Eddie Johnson: Not Quite a World-Class Striker
The career of Eddie Johnson is quickly becoming an amazement to me.
His speedy rise to the US national team, and his recent move from the MLS to Fulham in the Premier League, is more than enough to cause one to sit up and take note.
But my amazement is not one of awe at his abilities or his performances. Instead my amazement is in the fact that he is continually selected for national team duty, and now has been brought in to play in one of the greatest football leagues in the world.
I will grant the fact that Mr. Johnson has played some good matches in the past. He has provided some moments of good play, and has scored some good goals. But in all the times I've watched him, I have not seen anything which warrants his continued presence on these high level teams.
As I said before, he has his moments of good play. But there are simply too many flaws and gaps in his game at present to keep him in the starting rotation.
Aside from his few moments of good play, which seem to be becoming fewer and fewer as his career progresses, Mr. Johnson seems to contribute very little to his side.
He often makes runs out to the wings, which is not necessarily a bad thing for a forward; but once he gets out there, he does very little with the ball, and rarely gets off a cross, much less a quality one.
He also has a tendency to disappear for large portions of a match contributing very little to the run of play, neither with ball nor with runs.
As I am a follower of Manchester United, my main concern is not his presence at Fulham. I am surprised that an English club has decided to put stock in him. But Fulham is not exactly playing some of the greatest football at the moment, so the level of play hasn't quite passed him by yet.
And seeing as Fulham stand poised to be relegated from the Premier League, perhaps it was a good move acquiring the American striker: he can most likely contribute regularly against Championship teams.
But should Fulham find itself promoted back to the EPL at the end of next season, I believe it would be time for the team to part ways with him. As it stands now he simply does not possess the level of play to be a regular contributor for a contending Premier League side.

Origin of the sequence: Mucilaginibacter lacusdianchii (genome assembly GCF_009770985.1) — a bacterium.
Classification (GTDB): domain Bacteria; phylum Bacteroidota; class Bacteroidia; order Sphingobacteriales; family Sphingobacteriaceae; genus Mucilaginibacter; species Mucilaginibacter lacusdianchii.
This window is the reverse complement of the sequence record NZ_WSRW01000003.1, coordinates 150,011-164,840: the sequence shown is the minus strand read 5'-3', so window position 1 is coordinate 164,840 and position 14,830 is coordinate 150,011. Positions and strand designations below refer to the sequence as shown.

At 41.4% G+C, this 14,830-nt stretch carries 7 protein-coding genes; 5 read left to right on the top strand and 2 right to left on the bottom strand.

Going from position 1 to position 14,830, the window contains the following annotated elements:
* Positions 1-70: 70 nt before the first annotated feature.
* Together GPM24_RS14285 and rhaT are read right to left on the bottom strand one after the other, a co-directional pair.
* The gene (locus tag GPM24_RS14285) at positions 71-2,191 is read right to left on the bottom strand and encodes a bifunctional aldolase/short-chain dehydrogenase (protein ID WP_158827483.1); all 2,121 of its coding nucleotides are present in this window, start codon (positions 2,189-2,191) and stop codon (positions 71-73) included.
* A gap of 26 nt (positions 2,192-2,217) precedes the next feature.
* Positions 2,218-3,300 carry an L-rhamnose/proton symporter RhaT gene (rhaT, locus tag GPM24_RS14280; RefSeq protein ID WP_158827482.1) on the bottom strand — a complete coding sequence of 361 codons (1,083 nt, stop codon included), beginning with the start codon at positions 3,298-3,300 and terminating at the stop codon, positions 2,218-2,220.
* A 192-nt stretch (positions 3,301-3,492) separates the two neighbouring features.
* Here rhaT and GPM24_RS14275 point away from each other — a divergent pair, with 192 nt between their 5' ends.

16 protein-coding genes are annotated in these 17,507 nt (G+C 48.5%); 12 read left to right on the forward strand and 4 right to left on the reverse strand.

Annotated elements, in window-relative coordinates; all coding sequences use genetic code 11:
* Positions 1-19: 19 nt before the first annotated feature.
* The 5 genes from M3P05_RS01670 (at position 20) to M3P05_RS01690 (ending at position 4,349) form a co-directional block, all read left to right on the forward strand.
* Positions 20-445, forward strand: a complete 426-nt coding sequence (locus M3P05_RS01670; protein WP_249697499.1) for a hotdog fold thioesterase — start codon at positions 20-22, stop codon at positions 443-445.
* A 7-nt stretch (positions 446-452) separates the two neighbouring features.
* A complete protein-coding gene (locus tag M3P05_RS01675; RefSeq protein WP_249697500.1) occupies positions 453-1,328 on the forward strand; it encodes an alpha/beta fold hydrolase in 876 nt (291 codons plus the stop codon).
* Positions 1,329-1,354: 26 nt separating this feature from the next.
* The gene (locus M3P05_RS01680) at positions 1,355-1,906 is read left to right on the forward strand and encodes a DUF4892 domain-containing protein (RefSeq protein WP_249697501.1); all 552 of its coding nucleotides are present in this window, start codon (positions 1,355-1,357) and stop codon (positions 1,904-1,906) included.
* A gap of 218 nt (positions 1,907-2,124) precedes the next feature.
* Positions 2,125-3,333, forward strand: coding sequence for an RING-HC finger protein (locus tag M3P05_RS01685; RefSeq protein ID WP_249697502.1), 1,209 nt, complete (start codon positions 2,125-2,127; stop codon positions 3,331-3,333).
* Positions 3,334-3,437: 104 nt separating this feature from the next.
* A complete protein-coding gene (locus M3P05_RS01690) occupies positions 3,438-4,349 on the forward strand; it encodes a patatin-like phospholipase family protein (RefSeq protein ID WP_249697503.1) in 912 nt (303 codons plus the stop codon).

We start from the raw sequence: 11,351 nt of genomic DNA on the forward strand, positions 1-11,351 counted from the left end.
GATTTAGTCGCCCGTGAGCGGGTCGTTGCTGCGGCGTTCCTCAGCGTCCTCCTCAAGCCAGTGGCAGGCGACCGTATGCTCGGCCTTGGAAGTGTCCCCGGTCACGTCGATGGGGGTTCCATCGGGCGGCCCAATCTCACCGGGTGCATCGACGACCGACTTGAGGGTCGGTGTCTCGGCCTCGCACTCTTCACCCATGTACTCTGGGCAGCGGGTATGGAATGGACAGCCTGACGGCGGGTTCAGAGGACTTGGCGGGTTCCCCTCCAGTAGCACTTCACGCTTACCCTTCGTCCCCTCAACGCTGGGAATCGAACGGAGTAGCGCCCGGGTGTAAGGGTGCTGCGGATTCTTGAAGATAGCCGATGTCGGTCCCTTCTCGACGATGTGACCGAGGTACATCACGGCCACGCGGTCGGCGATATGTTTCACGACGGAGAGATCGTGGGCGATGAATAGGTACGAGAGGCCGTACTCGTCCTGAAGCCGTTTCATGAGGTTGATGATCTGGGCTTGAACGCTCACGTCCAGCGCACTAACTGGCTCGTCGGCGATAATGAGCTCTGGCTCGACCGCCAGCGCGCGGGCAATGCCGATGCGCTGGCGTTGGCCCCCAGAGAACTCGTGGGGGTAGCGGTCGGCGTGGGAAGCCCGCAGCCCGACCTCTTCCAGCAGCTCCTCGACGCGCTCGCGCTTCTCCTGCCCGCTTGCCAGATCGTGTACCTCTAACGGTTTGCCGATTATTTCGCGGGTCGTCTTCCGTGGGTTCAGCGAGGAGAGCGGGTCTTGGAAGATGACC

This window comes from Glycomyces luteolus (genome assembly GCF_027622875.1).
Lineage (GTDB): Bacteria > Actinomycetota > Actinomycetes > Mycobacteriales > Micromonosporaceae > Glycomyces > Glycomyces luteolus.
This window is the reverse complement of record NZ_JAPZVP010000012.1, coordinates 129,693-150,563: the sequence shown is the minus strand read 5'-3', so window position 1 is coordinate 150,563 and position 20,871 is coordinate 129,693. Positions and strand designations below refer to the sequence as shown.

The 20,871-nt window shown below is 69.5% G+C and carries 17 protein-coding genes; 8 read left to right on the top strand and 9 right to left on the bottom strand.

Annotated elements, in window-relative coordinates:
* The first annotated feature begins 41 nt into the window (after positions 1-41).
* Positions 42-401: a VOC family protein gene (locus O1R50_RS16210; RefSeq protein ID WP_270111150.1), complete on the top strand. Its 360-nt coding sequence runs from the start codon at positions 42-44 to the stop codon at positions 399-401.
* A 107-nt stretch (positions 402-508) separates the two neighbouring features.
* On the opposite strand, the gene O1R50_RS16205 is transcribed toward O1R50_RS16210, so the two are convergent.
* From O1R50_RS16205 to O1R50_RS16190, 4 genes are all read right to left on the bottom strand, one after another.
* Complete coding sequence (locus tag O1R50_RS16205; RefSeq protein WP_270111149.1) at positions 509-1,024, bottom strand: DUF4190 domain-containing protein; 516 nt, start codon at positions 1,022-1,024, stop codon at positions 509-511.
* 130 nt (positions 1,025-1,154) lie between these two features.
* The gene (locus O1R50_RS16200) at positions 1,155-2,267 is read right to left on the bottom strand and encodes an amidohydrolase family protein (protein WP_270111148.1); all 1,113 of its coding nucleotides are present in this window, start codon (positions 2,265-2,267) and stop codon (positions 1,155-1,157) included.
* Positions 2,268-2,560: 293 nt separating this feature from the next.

The defenses of teams such as Manchester United, Chelsea, Arsenal and Liverpool would make mince meat of Mr. Johnson.
My real concern with Mr. Johnson is his continued selection as a starter for the United States national team.
I am totally on board with coach Bob Bradley, and have been impressed with the team he has been able to put forth in his time in charge. The team appears to be improving individually and collectively each time it goes out, and I am excited to see where his leadership will take us in the future.
But I am baffled as to why he continually plays Mr. Johnson in these major international matches. Perhaps Mr. Bradley sees something in Mr. Johnson's game, a shining light of potential just waiting to burst forth.
As for me, I don't see it.
The level of play in high-level international matches does not allow for strikers to disappear for large portions of the game. If the United States wishes to continue its growth as a soccer power globally, we will require much more from our strikers.
We need top-shelf attackers who can orchestrate and finish scoring opportunities on a regular basis. Otherwise, we will assuredly remain in the wings of the world football stage, never seriously contending for hardware outside of CONCACAF.
Surely, among the 300 million citizens of our country, there is another player who can contribute more than Mr. Johnson is right now. I find it hard to believe that among the American players available for National Team duty, he is among the top three or four strikers.
I do not say all this merely to bash the name of a footballer. No doubt Mr. Johnson prepares himself adequately, and gives his all in pursuit of football glory. He simply does not seem to possess the level of talent which is required of international and EPL players.
I do not find fault with him because he cannot perform consistently at this level, as that is a most daunting task. But football is not about sentimentality nor charity.
In order to be the best in the world, managers must select the 11 who best give their side a chance at victory. And in my opinion, for the United States national team, Eddie Johnson is not one of those 11.
Maybe I am wrong. Maybe he will become a great star for Fulham, and do great things for the national team in its pursuit of a World Cup.
Maybe I will one day be writing a rebuttal to my own argument, rightfully eating my own words. But those days do not seem to be coming.
And at the very least, they don't seem to be coming soon enough to help the United States reach its goal of international football glory.
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